A major project to transform a city park has been described as “fantastic” by community leaders.
The £61,000 scheme to conserve threatened plants in Haslam Park in Preston has now been completed, including the creation of a wetland habitat.
The project was led by Lancashire Wildlife Trust along with the Friends of Haslam Park, whose volunteers worked with staff from the trust.
Coun Elizabeth Atkins, who represents Ashton ward, said: “I think that’s brilliant, it’s fantastic. I am 100 per cent supportive of Haslam Park, I think it is beautiful and the Friends of Haslam Park are so hard-working and committed to the park.
“They treat it almost like it’s their own garden. It is a very alive place, it’s not just a little plot of green, its used a lot and it is well-maintained.”
The project at the park took place in different stages.
First, the staff and volunteers collected seeds from plants in the park, with an emphasis on rare, declining and threatened plants associated with ponds and wetlands.
They then landscaped an area of the park to create a wetland habitat. Plants that had been grown off-site from the collected seeds were then planted in the new habitat.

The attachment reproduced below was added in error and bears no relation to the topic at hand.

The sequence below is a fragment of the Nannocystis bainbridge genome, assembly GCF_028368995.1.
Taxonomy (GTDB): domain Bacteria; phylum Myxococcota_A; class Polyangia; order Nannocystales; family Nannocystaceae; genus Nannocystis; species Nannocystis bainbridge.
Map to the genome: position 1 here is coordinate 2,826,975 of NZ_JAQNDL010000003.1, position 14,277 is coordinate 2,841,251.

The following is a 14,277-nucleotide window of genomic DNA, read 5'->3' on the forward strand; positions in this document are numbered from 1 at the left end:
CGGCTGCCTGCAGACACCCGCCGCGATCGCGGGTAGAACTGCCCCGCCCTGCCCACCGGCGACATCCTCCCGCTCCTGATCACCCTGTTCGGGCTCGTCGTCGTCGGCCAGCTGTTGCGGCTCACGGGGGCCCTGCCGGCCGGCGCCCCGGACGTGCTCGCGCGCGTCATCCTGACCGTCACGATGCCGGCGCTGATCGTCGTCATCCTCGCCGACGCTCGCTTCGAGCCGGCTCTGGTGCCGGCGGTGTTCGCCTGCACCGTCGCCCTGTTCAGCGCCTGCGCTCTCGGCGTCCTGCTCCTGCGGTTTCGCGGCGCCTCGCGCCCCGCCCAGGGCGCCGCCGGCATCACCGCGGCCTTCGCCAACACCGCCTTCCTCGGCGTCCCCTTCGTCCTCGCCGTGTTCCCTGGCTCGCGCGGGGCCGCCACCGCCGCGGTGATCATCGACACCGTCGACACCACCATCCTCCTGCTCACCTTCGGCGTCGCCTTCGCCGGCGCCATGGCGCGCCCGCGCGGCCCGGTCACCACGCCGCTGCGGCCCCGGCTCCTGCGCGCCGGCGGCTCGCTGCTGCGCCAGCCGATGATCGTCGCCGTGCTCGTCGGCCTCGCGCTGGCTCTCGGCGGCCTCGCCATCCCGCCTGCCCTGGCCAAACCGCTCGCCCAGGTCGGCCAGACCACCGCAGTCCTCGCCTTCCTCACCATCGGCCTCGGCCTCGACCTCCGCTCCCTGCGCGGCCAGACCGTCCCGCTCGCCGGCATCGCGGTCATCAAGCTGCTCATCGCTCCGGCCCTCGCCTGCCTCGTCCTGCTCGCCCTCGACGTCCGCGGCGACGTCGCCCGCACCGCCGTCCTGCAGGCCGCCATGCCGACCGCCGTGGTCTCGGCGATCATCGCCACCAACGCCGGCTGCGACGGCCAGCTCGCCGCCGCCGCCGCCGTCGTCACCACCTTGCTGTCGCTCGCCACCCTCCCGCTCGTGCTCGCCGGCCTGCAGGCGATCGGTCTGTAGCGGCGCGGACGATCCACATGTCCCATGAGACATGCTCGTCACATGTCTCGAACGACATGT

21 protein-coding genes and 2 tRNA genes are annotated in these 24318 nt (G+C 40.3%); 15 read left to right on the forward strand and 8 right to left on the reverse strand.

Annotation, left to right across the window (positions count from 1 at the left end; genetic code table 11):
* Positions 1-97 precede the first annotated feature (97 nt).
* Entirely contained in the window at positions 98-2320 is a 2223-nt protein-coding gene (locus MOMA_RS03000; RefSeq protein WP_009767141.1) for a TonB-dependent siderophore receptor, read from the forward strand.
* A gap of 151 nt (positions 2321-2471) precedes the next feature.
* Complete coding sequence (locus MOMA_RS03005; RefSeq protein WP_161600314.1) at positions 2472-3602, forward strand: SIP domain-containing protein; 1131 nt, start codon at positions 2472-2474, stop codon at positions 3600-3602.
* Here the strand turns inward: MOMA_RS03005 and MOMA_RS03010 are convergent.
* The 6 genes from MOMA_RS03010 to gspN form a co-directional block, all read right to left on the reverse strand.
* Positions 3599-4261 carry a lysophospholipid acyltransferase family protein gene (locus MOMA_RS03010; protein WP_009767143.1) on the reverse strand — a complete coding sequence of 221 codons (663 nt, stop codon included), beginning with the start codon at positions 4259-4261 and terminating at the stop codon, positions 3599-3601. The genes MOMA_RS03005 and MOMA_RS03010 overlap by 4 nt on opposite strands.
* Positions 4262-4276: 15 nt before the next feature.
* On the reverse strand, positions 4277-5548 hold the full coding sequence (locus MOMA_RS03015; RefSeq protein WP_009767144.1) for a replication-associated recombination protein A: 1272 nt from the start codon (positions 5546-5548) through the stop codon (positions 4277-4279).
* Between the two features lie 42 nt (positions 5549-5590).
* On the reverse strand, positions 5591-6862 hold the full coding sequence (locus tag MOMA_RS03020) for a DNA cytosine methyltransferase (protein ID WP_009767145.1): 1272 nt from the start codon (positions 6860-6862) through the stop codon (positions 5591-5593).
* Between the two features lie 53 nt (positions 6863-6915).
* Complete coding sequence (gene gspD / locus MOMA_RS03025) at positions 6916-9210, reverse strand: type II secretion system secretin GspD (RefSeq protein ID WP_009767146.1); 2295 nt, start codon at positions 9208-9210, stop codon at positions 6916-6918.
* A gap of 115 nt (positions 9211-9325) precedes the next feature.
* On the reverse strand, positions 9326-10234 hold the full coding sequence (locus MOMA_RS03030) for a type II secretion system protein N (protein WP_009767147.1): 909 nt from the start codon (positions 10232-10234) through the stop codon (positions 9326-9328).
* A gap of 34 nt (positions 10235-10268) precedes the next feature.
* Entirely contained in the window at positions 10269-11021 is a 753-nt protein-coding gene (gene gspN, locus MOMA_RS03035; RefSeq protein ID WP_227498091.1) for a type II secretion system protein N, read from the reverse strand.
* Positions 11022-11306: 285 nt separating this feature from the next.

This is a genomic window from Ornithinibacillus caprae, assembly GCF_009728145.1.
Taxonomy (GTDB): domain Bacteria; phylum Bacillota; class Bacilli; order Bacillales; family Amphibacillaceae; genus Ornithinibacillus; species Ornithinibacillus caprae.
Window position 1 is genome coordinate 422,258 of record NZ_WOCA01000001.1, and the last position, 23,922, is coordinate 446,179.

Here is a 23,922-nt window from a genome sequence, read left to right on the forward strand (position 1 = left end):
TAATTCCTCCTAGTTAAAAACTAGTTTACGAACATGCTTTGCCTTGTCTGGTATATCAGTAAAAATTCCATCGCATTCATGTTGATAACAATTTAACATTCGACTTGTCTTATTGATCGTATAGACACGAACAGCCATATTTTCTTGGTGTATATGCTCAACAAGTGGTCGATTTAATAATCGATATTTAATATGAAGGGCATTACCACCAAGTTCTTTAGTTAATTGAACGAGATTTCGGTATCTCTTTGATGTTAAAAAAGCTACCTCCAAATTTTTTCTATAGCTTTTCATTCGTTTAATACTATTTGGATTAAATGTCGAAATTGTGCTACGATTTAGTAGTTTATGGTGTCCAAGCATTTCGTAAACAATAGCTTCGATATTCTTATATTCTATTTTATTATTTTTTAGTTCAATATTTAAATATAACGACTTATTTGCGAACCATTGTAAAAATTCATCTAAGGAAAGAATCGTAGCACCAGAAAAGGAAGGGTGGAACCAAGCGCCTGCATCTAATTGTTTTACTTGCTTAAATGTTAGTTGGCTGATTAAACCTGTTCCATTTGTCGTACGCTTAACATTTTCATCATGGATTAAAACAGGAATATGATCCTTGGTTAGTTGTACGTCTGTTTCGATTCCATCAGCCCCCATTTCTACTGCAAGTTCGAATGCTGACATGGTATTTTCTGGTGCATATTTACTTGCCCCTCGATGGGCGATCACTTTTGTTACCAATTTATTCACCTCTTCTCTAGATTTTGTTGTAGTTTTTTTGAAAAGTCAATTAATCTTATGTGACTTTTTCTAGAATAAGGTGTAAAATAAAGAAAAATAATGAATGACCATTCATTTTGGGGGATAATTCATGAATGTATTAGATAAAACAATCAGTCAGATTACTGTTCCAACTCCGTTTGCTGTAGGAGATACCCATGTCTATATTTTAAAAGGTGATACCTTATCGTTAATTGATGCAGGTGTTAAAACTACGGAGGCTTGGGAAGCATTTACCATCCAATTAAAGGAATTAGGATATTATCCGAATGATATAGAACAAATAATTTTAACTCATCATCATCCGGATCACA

Targeted habitat-management was also undertaken to ensure the plants become established and are conserved long-term. Three interpretation boards, describing the work’s aims and objectives, have also been installed.
Funding for the project came from Preston Council and The Veolia Environmental Trust, who awarded a grant of £49,082 through the Landfill Communities Fund.
Chris Taylor of Lancashire Wildlife Trust said: “It has been really satisfying to see the ponds fill up.
“We are getting reports of wildlife sightings already. As early as last summer we had several species of damsel fly and even a kingfisher using the site.”
Executive director of The Veolia Environmental Trust, Paul Taylor, said: “It is great to hear that this important project is now complete. It is an excellent example of how we and the Landfill Communities Fund can help projects to protect and improve vital habitats.”